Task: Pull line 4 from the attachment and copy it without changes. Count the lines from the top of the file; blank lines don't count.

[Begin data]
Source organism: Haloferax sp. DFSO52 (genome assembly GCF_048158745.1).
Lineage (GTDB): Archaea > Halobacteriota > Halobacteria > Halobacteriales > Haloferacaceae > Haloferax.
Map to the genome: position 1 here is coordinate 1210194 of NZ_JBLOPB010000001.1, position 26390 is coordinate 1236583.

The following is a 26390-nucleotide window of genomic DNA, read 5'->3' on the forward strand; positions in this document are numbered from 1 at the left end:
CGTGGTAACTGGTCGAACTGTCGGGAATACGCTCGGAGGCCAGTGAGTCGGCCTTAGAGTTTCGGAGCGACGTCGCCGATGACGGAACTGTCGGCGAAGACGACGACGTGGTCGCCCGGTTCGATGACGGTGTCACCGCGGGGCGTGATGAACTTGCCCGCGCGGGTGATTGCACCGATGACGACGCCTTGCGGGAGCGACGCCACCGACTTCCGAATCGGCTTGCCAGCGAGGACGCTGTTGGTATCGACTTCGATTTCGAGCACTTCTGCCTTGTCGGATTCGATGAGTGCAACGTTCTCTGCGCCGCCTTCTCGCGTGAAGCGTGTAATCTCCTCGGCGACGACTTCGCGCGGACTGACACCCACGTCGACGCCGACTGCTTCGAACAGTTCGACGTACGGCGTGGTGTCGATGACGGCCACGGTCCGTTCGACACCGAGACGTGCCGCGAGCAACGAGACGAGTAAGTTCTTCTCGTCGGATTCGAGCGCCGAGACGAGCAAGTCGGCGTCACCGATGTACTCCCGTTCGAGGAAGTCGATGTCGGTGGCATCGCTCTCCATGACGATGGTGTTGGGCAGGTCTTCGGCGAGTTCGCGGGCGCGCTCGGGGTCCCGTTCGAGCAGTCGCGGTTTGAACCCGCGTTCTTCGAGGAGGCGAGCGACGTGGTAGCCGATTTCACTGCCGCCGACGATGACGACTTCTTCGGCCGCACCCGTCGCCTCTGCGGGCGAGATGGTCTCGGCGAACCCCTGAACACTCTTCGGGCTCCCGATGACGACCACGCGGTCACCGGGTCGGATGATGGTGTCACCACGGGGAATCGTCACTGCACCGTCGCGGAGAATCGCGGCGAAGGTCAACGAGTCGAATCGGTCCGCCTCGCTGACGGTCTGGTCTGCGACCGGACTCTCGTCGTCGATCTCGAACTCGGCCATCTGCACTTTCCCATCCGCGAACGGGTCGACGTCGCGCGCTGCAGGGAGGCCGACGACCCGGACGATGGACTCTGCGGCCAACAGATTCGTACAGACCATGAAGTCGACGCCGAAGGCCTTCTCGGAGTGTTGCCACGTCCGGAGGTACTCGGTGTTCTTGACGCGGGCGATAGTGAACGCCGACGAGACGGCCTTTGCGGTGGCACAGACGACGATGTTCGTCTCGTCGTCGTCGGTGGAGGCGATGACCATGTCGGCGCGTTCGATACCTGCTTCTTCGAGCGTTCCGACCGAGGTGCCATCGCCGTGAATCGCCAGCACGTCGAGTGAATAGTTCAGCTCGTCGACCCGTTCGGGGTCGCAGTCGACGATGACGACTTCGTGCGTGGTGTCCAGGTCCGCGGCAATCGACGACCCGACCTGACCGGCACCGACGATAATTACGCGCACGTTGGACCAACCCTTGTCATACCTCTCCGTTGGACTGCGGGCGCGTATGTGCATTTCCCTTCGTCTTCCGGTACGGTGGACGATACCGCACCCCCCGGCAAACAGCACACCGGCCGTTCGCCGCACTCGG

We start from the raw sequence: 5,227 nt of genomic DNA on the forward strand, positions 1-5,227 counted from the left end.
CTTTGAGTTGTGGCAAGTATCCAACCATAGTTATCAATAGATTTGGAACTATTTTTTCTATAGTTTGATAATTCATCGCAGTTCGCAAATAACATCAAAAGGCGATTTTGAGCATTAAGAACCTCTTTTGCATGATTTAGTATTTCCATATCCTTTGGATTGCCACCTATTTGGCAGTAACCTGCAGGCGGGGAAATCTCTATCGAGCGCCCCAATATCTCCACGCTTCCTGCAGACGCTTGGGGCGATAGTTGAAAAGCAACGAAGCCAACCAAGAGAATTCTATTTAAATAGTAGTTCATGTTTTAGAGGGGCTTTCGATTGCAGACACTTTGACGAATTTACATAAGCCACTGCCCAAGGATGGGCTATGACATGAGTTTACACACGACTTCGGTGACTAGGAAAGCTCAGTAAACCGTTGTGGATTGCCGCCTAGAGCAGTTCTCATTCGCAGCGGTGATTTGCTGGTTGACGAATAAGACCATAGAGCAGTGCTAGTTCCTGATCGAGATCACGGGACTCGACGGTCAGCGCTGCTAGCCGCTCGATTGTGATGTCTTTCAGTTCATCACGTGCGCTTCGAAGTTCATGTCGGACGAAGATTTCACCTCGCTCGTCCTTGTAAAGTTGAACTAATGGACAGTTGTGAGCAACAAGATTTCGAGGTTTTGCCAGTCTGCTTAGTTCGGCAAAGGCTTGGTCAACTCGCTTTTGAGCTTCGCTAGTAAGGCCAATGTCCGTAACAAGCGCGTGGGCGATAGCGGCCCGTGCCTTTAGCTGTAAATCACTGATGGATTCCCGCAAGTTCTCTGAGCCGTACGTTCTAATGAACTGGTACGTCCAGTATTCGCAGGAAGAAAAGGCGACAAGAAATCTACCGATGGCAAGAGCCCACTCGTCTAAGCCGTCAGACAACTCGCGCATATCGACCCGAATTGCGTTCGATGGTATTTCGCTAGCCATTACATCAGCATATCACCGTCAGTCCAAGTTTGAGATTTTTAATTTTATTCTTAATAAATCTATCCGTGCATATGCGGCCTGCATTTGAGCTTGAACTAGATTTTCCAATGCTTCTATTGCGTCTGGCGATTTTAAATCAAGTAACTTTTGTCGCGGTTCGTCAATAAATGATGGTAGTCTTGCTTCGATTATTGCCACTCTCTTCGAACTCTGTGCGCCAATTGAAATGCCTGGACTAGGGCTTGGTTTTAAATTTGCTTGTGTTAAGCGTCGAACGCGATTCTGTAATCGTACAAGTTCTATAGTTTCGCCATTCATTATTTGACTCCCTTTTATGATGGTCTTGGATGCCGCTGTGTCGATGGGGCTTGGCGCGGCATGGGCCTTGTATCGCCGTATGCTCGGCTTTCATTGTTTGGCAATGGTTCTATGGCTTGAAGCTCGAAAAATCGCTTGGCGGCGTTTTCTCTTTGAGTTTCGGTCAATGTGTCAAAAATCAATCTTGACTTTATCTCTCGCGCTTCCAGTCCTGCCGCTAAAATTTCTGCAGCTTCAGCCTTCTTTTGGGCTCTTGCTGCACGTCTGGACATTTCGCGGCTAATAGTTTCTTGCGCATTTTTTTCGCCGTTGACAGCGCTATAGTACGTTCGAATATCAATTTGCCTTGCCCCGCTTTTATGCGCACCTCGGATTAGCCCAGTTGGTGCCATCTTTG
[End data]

The following is a 26390-nucleotide window of genomic DNA, read 5'->3' on the forward strand; positions in this document are numbered from 1 at the left end: